The body charged with conserving and promoting the Yorkshire Dales National Park has approved its most ambitious programme of projects since being established in 1954 after hearing its direct government funding has dwindled to only half of its budget.
However, a meeting of the Yorkshire Dales National Park Authority at Tennants in Leyburn heard the £11.2m spending plan for the coming financial year would be unsustainable in coming years as it was being supported by new external funding and the extensive use of reserves.
Officers have warned the proportion of external funding in the budget had now reached its workable limit and without a rise in its government grant the scale of the necessary budget cutbacks are likely to result in reduced services and work programmes from next year.
Referring to its government grant, the authority’s director of conservation and community Gary Smith told members: “Essentially we are getting the same amount now as we were getting in 2010. What has changed is the amount of income we have generated from other sources.”
The meeting heard the authority’s spending this year would soar by some 30 per cent over last year, and featured a huge increase in funding for land management activities, partly due to the authority’s success in attracting grants from a range of bodies.
Members were told the Defra-funded Farming In Protected Lanscapes and Woodland Trust’s Grow Back Greener initiatives were each supporting three authority staff as well as directly investing almost £2m into the national park’s farms and businesses.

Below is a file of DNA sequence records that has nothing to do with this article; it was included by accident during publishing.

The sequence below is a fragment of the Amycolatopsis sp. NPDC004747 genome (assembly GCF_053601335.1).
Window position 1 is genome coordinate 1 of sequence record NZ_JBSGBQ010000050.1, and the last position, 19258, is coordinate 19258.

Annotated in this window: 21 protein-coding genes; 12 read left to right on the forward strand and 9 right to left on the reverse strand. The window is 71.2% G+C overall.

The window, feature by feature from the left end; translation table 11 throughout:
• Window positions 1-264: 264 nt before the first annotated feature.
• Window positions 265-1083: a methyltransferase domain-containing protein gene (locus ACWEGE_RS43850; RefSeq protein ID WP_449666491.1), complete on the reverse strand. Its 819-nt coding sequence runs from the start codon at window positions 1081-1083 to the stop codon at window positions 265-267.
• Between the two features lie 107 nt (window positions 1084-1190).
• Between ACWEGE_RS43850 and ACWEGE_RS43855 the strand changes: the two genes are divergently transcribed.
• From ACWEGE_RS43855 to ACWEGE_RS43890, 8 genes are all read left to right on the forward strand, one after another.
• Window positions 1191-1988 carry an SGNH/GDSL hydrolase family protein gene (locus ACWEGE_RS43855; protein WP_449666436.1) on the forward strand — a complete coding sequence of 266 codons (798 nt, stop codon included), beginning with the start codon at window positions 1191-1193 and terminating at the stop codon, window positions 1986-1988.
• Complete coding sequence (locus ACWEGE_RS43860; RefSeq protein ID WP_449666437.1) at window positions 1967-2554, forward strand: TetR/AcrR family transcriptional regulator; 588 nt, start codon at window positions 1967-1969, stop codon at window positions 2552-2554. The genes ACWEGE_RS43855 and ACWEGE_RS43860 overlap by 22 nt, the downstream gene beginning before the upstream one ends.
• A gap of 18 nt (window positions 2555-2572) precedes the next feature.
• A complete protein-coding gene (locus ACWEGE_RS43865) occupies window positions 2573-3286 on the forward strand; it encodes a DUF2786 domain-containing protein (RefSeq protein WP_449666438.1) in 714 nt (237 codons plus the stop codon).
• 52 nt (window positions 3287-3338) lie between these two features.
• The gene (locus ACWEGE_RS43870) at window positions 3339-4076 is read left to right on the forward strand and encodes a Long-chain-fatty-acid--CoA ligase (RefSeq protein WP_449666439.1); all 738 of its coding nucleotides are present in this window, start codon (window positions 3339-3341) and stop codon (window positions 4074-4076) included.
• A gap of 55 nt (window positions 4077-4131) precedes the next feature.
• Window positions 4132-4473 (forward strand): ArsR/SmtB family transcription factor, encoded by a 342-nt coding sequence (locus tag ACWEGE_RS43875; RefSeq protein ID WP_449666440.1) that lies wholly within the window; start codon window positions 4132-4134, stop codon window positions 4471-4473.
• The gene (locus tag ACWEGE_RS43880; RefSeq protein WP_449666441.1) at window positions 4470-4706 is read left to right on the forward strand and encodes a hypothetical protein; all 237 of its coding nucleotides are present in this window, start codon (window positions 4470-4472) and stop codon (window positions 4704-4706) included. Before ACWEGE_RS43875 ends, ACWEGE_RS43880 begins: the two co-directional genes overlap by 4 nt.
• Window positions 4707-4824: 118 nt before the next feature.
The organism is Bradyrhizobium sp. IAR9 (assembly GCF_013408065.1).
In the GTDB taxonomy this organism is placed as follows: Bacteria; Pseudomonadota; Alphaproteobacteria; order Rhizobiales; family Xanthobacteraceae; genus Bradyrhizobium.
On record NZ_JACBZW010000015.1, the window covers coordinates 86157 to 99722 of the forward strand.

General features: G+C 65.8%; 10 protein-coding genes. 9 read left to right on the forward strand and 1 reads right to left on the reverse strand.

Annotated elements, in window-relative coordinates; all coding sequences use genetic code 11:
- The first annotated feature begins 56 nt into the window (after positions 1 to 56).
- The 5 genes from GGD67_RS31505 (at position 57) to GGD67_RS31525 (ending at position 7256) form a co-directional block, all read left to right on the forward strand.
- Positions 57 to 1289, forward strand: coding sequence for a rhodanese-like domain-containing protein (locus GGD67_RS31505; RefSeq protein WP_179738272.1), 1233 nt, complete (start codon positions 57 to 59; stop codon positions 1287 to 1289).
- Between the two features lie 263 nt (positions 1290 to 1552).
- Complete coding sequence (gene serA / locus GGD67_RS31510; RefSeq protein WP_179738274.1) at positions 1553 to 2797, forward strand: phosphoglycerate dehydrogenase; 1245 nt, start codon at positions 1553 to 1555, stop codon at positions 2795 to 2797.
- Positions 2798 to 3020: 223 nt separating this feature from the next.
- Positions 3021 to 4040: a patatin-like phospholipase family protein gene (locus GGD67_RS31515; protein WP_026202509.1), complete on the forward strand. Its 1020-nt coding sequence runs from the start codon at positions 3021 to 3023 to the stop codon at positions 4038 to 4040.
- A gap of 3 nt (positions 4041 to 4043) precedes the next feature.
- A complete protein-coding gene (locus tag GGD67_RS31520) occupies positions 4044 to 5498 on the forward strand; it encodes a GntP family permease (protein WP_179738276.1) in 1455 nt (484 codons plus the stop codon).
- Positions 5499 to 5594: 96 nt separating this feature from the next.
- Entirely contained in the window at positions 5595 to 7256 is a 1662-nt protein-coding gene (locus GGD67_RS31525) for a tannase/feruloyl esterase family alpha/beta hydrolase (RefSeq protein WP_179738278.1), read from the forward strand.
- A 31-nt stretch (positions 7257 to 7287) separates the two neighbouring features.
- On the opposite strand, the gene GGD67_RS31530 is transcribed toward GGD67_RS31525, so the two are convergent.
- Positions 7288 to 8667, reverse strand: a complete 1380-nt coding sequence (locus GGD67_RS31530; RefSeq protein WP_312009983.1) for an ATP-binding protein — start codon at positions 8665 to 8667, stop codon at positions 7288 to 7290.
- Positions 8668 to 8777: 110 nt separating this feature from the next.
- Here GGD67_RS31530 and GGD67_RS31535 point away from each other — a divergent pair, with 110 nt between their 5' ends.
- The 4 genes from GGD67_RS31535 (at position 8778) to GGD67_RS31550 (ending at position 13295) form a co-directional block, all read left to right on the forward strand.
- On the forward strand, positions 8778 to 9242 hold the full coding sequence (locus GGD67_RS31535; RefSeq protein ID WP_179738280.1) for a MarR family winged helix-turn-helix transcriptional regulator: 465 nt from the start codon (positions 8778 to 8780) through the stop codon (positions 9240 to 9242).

After being asked if the authority should be holding back more of its reserves given the range of uncertainties facing the authority, such as inflation, its chief executive David Butterworth said using the reserves was partly about wanting to deliver on the authority’s aims.
He added the decision to use the majority of its unallocated reserves also related to being “a little nervous about any government and whether they may claw back some reserves if they felt national park authorities were hoarding”.
Mr Butterworth said the authority wanted to government to provide greater longevity for funding projects, likening the authority’s efforts to attract grants from Whitehall to “chasing petals”. Mr Butterworth said: “When those petals fall away you are left with nothing.”
Ahead of members passing the budget, recreation management member champion Nick Cotton: “It is quite extraordinary to think this budget is 50 per cent core grant and 50 per cent self-funding. It is massively different to anything we have experienced in the past. We are into unknown territory.
“We have got a budget ahead of us this year that we can all be proud of, delivering more than we have ever done. We’re keeping an eye on how things will change for next year.”